3 Tips for a Better Kettlebell Swing
The kettlebell swing is perhaps one of the best bang-for-your-buck kettlebell exercises you can do. Whether you’re looking to build strength, increase your power and athleticism, or lose weight, the swing gives you all the tools you need to succeed one rep at a time.
Today I wanted to share 3 tips on how you can improve your kettlebell swing – but with no physical exercises or cuing, tricky tricky….
Regardless of whether you’re trying to:
Enhance your kettlebell swing
- Be a great parent
- Hit your deadline at work
- Change your eating habits
- Or, achieve your New Year’s resolution,
You likely have one common denominator: self-criticism.
We LOVE to beat ourselves up, hold ourselves to incredibly high standards, and allow negative self-talk to drive our decisions and actions. It’s like we can’t help it.
Think of the ways you use self-criticism as a motivator and which personal traits you attack because you think it will help you change.
For example, maybe you call yourself “lazy” because you don’t workout enough, or maybe you call yourself “weak” to motivate yourself to workout harder.
When you do that, how does that work for you?
Do you feel good? Do you feel bad, LESS motivated?
Fortunately there’s a better, more productive way to motivate, inspire, and be more productive – and yes it will help you improve your kettlebell swing.
It’s called self-compassion.
No, not the “oh, poor me” type of compassion, but instead rather the, “Hey, it’s OK to make mistakes, everyone makes mistakes.” Or “hey, you’re not alone, many people go through the same obstacles you do.”
My goal today is to help show you how to notice and name your self-criticism and turn it into increased productivity, motivation, and yes, a better kettlebell swing.
Kettlebell Swing tip #1 – Notice
To recognize self-criticism you have to first be aware, mindful; you have to NOTICE that you’re actually criticizing yourself.
You’re doing a set of swings and accidentally forget to breathe, “Tsss!” at the top of your lockout. “Damn it!” I forgot to breathe at the top of my lockout!”
I see it often with new kettlebell users. There’s a lot to digest in the beginning, it’s completely normal to let a few techniques slip through the cracks.
The first step is to be mindful that you’re self-criticizing.
Kettlebell Swing tip #2 – Name
Congratulations! You’re aware that you’re beating yourself up. It may not seem like it but that’s a HUGE step in reprogramming your mindset (soon to come) and enhancing your kettlebell swing.
After you notice, NAME what it is you’re beating yourself up about.
A common example I see: A new student trying to put together every single detail of every cue I’ve ever given them – at the same time! They hit on 3 and miss one, “That’s awesome!” I think. While they say, “Ah man! I totally forgot to do ____! Let me try again! Let me try again!”
They’re so caught up in what they’re doing wrong, they completely miss out on the many things they’re doing right!
Does that sounds familiar?
This is not only destructive to your motivation and mindset, but also to your kettlebell swing. Self-talk influences your thoughts, your thoughts influence your emotions, your emotions influence your mindset – strength is a state of mind.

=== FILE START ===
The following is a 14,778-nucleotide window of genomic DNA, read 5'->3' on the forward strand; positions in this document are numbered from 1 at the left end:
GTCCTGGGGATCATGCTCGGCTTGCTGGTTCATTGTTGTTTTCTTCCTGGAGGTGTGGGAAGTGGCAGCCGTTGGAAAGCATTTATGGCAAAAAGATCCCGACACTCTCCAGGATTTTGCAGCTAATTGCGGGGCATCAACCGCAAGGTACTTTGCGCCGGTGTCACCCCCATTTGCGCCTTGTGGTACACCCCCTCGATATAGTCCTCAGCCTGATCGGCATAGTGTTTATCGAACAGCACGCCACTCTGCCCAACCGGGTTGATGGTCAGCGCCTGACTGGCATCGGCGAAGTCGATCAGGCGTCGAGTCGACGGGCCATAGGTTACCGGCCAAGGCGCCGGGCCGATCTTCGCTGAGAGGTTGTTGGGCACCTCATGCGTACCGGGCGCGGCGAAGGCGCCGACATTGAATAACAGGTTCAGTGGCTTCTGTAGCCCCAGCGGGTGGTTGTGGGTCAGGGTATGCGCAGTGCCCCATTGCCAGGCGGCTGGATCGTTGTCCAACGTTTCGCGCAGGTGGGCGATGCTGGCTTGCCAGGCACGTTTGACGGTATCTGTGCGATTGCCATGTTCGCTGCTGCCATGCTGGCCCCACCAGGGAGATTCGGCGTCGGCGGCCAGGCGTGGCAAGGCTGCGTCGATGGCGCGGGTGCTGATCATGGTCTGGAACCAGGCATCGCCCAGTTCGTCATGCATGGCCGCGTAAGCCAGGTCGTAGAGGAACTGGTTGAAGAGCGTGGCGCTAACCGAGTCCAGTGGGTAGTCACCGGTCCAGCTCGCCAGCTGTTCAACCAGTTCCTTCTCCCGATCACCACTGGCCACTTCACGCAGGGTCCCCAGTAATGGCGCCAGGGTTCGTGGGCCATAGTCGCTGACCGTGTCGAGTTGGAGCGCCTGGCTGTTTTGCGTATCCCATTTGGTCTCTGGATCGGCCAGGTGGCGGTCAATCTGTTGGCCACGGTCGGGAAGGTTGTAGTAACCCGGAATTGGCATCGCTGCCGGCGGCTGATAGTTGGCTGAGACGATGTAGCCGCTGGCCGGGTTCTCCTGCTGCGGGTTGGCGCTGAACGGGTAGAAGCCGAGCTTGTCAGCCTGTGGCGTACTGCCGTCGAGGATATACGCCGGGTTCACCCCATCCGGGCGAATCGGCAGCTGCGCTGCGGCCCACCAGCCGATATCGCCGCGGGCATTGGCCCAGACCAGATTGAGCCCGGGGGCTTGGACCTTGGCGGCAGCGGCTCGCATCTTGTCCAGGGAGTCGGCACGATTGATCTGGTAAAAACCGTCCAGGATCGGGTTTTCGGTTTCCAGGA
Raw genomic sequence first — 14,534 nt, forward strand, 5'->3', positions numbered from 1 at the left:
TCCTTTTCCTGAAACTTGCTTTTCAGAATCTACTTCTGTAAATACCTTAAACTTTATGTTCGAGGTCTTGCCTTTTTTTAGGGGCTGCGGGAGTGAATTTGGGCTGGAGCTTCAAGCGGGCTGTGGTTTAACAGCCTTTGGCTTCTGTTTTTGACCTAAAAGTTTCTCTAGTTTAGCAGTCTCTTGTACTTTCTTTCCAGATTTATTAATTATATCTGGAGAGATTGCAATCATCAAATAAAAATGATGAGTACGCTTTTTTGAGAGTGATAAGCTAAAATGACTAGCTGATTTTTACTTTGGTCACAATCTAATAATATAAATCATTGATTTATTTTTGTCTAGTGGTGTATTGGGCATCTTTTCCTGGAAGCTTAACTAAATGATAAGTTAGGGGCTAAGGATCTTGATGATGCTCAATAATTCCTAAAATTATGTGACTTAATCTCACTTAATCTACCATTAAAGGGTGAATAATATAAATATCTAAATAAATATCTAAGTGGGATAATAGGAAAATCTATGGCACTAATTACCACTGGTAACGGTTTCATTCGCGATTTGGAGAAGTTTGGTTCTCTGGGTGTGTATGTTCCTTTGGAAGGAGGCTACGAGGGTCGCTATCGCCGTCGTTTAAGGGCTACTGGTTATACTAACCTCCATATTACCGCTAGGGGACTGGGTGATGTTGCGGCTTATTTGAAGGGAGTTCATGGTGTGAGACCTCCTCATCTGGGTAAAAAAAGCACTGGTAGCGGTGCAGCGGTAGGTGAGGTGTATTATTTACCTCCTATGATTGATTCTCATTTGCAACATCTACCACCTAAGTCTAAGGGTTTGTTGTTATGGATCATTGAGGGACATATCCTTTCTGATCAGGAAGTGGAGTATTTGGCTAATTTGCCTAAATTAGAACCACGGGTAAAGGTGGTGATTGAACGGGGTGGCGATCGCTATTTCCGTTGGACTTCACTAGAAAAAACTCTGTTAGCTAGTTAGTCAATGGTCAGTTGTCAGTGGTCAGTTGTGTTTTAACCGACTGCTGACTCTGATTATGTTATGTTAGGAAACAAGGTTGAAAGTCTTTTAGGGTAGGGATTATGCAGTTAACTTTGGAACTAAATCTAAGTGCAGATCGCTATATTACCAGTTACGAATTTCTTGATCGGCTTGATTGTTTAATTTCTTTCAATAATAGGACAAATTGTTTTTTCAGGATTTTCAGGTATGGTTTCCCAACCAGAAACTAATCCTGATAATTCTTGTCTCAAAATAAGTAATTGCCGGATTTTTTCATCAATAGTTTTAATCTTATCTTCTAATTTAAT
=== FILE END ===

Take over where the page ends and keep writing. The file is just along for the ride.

After you’ve “noticed”, “Name” by saying something like “Hey you know what, I’m probably not going to get this perfect on the first try. In fact, many people have problems picking up everything on the first try.”
Play around with it. Think back on a time you were critical about yourself and flip the script. Go ahead…
Kettlebell Swing time #3 – Rewire
How did it feel after you were a little more kind to yourself?
Did you feel lighter, happier, a little bit more energized?
Funny how that works, huh…
As neuroplasticity shows us, you’re brain is not permanent. And in fact, having noticed and named some behaviors you’d like to change, you’re now at a great place to rewire your brain.
You’re mindful about a self-destructive tendency; you’ve applied self-kindness and common humanity (you’re not the only one who struggles with this), now speak to yourself as if you were one of your mentors or close friends. What would they say to you?
The self-talk you often hear in your head has to tone of a bully, a nagging version of yourself that never seems to shut up. But your mentors or close friends on the other hand tend have a more positive tone, a more supportive tone.
Application to your Kettlebell Swing
While self-criticism may or may not be a problem with your kettlebell swing, you can certainly apply these tips:
And many other aspects of your life.
With regards to your kettlebell swing:
Be patient with yourself – be mindful when you’re using self-criticism as a motivator.
Be kind to yourself – remember the feeling you had when you flipped the script and applied a sense of common humanity? “Hey, you’re not alone, everyone has bad days.”
Think of your mentor or close friend – Your mentor wouldn’t put you down or beat up on you for making a mistake, why should you? This practice can help increase your productivity and also contribute to more consistency with your kettlebell swing.
Notice – Name – Rewire – Be STRONG!
Looking for specific cues on your swing? Check out my post on Making the Transition from 2-Handed Swings to 1-Handed Swings and The Most Important Part of any Lift.